Purging memory does not improve speed, contrary to popular belief, as free RAM is simply wasted. Since you have some page-outs, it's possible you may need more RAM, but it's impossible to say without knowing exactly what the circumstances of this screenshot are. Was this after an average day's work, or was this after having the computer powered on for a month, or with RAM-intensive apps that are not normally in use?

The best thing to do is to power the computer down, then start it up and use it normally for about a day, then check the page outs again. Nothing else in there is particularly meaningful when it comes to determining if you have enough RAM.

jW
 

gentlefury

macrumors 68030
Jul 21, 2011
2,850
4
Los Angeles, CA
Purging memory does not improve speed, contrary to popular belief, as free RAM is simply wasted. Since you have some page-outs, it's possible you may need more RAM, but it's impossible to say without knowing exactly what the circumstances of this screenshot are. Was this after an average day's work, or was this after having the computer powered on for a month, or with RAM-intensive apps that are not normally in use?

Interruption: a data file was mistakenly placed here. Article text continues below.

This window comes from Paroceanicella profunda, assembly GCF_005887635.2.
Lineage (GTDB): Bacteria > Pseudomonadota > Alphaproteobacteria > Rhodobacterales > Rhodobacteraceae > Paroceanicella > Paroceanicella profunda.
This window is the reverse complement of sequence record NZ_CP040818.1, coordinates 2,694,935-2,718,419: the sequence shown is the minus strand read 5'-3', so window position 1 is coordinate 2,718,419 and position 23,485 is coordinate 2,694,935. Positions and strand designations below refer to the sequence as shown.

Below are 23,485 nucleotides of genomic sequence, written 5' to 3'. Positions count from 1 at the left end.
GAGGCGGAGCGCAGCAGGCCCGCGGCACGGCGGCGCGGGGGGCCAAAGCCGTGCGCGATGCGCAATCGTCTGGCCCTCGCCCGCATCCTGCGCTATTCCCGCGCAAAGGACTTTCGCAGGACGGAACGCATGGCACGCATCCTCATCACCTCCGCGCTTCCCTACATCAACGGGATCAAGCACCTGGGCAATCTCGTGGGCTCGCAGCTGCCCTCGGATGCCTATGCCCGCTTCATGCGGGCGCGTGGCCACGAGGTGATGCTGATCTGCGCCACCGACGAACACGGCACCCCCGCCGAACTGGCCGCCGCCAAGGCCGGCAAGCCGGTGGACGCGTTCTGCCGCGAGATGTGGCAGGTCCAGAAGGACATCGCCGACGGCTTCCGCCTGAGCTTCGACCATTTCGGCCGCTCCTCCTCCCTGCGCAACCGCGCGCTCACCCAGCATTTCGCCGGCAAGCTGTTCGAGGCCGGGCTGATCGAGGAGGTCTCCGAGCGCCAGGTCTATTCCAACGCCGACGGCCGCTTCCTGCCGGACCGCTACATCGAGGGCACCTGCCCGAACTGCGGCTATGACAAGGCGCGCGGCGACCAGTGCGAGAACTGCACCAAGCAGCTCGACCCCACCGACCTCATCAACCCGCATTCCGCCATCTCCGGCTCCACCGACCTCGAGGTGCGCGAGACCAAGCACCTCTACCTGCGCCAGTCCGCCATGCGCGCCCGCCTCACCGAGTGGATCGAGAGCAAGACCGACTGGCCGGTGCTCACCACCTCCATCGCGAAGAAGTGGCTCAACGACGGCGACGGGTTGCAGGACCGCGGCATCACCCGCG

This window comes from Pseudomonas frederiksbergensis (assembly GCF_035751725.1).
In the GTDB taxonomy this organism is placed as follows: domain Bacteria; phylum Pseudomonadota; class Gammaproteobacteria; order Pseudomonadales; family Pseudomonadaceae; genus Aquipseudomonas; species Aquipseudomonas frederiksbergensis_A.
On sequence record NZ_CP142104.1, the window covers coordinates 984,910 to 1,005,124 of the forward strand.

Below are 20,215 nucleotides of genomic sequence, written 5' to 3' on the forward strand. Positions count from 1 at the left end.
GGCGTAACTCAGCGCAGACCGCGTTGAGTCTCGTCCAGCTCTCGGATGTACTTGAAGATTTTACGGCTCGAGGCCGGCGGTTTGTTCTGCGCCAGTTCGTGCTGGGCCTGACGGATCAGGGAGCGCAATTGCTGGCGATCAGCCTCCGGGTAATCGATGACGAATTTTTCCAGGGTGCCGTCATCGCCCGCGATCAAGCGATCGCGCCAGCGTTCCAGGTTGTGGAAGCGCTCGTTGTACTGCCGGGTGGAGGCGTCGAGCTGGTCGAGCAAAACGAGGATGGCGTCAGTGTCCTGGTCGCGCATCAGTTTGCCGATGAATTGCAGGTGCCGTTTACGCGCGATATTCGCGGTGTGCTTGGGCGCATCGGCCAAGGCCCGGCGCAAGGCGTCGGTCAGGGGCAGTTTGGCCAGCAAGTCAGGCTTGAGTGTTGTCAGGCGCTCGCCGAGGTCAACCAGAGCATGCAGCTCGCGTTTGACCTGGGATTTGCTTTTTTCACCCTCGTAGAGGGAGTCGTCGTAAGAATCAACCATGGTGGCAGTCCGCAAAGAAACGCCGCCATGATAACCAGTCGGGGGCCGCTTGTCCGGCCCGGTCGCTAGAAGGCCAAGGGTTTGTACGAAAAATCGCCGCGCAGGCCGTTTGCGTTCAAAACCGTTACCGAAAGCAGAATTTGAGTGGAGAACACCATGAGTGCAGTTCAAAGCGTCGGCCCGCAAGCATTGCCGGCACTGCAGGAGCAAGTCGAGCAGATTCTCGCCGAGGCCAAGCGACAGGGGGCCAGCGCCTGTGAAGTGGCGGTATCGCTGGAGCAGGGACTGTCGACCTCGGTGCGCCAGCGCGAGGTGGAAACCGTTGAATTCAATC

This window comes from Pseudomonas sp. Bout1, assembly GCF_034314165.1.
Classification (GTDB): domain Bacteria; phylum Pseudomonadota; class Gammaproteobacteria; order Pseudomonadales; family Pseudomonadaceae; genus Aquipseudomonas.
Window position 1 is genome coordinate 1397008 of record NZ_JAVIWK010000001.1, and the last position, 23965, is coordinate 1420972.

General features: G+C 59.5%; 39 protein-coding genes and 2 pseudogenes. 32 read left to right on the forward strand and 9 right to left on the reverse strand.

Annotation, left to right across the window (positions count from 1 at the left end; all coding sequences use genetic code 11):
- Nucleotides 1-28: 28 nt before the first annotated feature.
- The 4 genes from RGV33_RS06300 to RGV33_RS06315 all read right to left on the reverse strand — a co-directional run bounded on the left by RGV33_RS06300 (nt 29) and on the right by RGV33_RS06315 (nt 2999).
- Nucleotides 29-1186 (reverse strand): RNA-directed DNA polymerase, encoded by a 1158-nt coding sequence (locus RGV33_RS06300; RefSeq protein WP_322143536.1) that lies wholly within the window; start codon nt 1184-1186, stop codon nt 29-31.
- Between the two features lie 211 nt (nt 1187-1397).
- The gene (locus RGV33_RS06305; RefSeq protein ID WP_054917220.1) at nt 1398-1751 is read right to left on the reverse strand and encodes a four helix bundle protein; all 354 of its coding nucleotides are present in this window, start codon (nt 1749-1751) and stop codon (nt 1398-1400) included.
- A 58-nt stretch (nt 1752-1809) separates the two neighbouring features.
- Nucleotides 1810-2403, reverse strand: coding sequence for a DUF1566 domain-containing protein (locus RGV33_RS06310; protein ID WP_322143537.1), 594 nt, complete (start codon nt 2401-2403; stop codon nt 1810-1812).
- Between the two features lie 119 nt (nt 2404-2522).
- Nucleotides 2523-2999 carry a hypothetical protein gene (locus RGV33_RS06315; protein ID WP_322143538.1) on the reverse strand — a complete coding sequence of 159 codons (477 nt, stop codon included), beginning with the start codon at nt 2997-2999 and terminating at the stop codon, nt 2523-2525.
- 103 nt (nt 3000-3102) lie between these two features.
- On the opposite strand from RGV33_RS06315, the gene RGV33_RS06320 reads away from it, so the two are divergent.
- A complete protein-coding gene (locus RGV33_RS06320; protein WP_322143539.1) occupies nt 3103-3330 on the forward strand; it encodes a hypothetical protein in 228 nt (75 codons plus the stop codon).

The best thing to do is to power the computer down, then start it up and use it normally for about a day, then check the page outs again. Nothing else in there is particularly meaningful when it comes to determining if you have enough RAM.

jW

I know there are people that believe that purging does nothing, but you are incorrect. My Mac pro has gotten to a point that 60% of my memory is inactive blue and everything starts crawling. I purge and it runs fast again.
 

surjavarman

macrumors 6502a
Nov 24, 2007
645
1